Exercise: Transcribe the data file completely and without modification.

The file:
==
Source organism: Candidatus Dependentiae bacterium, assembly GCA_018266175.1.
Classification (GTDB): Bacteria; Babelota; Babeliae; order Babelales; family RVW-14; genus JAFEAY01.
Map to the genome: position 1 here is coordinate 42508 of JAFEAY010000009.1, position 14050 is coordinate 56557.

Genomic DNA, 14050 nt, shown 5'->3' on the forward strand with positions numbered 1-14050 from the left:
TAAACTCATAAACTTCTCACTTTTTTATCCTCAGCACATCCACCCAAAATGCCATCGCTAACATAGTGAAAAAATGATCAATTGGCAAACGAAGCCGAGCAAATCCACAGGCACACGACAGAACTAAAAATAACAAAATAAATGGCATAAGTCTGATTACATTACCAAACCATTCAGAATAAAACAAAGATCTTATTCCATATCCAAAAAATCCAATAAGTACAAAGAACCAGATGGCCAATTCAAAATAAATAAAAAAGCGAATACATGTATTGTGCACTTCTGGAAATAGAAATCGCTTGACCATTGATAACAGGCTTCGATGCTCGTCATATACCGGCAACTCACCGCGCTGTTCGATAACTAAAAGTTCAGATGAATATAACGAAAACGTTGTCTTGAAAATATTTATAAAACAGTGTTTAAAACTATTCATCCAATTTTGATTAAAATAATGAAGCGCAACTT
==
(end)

Source organism: Candidatus Dependentiae bacterium, assembly GCA_018266175.1.
Classification (GTDB): Bacteria; Babelota; Babeliae; order Babelales; family RVW-14; genus JAFEAY01.
Map to the genome: position 1 here is coordinate 42508 of JAFEAY010000009.1, position 14050 is coordinate 56557.

Genomic DNA, 14050 nt, shown 5'->3' on the forward strand with positions numbered 1-14050 from the left:
TAAACTCATAAACTTCTCACTTTTTTATCCTCAGCACATCCACCCAAAATGCCATCGCTAACATAGTGAAAAAATGATCAATTGGCAAACGAAGCCGAGCAAATCCACAGGCACACGACAGAACTAAAAATAACAAAATAAATGGCATAAGTCTGATTACATTACCAAACCATTCAGAATAAAACAAAGATCTTATTCCATATCCAAAAAATCCAATAAGTACAAAGAACCAGATGGCCAATTCAAAATAAATAAAAAAGCGAATACATGTATTGTGCACTTCTGGAAATAGAAATCGCTTGACCATTGATAACAGGCTTCGATGCTCGTCATATACCGGCAACTCACCGCGCTGTTCGATAACTAAAAGTTCAGATGAATATAACGAAAACGTTGTCTTGAAAATATTTATAAAACAGTGTTTAAAACTATTCATCCAATTTTGATTAAAATAATGAAGCGCAACTT